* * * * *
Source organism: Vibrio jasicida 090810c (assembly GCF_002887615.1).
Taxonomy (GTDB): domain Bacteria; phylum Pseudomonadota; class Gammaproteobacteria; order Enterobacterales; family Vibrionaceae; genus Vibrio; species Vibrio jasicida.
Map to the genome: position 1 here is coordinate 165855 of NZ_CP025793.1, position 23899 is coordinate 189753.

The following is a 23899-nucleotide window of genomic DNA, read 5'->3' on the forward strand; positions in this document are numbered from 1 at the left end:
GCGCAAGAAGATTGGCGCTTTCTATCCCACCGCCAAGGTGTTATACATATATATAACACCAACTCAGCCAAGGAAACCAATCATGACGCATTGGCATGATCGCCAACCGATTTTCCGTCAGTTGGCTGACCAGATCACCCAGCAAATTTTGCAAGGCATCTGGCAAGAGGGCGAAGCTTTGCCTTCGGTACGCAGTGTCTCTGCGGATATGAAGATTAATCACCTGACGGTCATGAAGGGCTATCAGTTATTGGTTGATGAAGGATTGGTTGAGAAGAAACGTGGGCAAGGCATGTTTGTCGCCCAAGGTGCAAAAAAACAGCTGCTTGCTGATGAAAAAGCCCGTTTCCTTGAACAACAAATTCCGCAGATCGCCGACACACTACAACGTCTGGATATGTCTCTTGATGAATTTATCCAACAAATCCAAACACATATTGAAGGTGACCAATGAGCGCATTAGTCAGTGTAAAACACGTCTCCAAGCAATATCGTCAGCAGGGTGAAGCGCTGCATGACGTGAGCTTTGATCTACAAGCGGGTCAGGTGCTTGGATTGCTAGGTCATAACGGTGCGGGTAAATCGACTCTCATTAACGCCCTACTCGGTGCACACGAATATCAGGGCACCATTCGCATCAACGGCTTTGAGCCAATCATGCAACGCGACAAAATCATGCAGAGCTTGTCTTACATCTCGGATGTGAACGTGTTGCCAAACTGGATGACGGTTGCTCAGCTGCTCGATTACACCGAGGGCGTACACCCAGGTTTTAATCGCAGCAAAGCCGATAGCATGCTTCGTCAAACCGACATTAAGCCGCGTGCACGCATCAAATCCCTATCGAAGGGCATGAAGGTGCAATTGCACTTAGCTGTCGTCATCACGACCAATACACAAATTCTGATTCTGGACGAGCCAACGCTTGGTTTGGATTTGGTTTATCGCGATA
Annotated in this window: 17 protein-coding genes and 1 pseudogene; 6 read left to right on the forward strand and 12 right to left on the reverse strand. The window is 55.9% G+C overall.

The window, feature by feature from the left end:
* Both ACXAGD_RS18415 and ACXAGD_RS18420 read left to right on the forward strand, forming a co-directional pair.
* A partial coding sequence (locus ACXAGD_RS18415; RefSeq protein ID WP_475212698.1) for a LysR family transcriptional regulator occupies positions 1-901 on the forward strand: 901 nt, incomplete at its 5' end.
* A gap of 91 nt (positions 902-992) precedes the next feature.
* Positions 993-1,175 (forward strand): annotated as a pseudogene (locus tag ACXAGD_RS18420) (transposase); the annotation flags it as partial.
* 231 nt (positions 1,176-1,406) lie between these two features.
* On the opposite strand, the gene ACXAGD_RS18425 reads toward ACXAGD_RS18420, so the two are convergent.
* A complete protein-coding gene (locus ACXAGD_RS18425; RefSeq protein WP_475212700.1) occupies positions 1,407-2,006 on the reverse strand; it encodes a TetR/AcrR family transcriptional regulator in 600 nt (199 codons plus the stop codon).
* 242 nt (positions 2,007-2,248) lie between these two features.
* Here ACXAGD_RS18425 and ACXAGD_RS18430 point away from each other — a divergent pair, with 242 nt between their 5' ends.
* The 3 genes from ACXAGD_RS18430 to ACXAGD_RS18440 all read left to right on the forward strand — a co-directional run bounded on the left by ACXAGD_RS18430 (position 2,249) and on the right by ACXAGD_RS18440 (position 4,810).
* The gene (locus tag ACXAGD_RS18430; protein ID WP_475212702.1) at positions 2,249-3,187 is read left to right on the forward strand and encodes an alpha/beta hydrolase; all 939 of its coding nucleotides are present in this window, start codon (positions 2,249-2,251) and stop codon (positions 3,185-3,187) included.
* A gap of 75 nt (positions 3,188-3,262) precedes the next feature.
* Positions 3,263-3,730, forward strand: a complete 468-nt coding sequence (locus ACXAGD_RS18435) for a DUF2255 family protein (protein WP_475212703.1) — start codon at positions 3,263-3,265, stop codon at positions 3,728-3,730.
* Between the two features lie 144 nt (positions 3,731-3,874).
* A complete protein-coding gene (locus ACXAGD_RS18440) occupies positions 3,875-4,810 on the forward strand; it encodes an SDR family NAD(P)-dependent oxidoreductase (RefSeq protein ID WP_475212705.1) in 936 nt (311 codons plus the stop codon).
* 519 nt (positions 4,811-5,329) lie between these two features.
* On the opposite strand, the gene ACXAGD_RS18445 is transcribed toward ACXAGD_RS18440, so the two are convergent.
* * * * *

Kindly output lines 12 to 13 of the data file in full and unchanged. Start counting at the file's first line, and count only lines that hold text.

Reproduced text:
* 231 nt (positions 1,176-1,406) lie between these two features.
* On the opposite strand, the gene ACXAGD_RS18425 reads toward ACXAGD_RS18420, so the two are convergent.